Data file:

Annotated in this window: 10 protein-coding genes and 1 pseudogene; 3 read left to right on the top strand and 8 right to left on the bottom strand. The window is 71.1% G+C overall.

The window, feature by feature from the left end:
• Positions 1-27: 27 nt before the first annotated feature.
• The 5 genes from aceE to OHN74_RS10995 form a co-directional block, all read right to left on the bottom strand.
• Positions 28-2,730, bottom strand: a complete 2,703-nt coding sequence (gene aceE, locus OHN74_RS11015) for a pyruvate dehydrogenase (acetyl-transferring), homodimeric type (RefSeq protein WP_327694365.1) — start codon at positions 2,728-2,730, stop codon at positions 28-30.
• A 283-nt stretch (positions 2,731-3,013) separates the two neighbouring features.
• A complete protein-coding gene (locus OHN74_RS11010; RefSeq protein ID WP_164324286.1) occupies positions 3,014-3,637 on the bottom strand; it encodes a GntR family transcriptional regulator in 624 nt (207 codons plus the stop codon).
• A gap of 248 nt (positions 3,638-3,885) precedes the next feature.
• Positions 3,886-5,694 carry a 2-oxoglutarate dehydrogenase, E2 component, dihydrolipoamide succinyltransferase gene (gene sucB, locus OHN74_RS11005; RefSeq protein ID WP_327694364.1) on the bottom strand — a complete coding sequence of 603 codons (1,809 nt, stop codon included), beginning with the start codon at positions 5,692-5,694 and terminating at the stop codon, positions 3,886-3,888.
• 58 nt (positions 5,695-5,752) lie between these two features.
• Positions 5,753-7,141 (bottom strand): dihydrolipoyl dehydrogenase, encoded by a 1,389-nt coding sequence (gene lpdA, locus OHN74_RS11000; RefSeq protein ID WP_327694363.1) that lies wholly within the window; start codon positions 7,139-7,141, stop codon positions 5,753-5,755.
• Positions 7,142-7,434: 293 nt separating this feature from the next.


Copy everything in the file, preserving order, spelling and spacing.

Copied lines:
Annotated in this window: 10 protein-coding genes and 1 pseudogene; 3 read left to right on the top strand and 8 right to left on the bottom strand. The window is 71.1% G+C overall.

The window, feature by feature from the left end:
• Positions 1-27: 27 nt before the first annotated feature.
• The 5 genes from aceE to OHN74_RS10995 form a co-directional block, all read right to left on the bottom strand.
• Positions 28-2,730, bottom strand: a complete 2,703-nt coding sequence (gene aceE, locus OHN74_RS11015) for a pyruvate dehydrogenase (acetyl-transferring), homodimeric type (RefSeq protein WP_327694365.1) — start codon at positions 2,728-2,730, stop codon at positions 28-30.
• A 283-nt stretch (positions 2,731-3,013) separates the two neighbouring features.
• A complete protein-coding gene (locus OHN74_RS11010; RefSeq protein ID WP_164324286.1) occupies positions 3,014-3,637 on the bottom strand; it encodes a GntR family transcriptional regulator in 624 nt (207 codons plus the stop codon).
• A gap of 248 nt (positions 3,638-3,885) precedes the next feature.
• Positions 3,886-5,694 carry a 2-oxoglutarate dehydrogenase, E2 component, dihydrolipoamide succinyltransferase gene (gene sucB, locus OHN74_RS11005; RefSeq protein ID WP_327694364.1) on the bottom strand — a complete coding sequence of 603 codons (1,809 nt, stop codon included), beginning with the start codon at positions 5,692-5,694 and terminating at the stop codon, positions 3,886-3,888.
• 58 nt (positions 5,695-5,752) lie between these two features.
• Positions 5,753-7,141 (bottom strand): dihydrolipoyl dehydrogenase, encoded by a 1,389-nt coding sequence (gene lpdA, locus OHN74_RS11000; RefSeq protein ID WP_327694363.1) that lies wholly within the window; start codon positions 7,139-7,141, stop codon positions 5,753-5,755.
• Positions 7,142-7,434: 293 nt separating this feature from the next.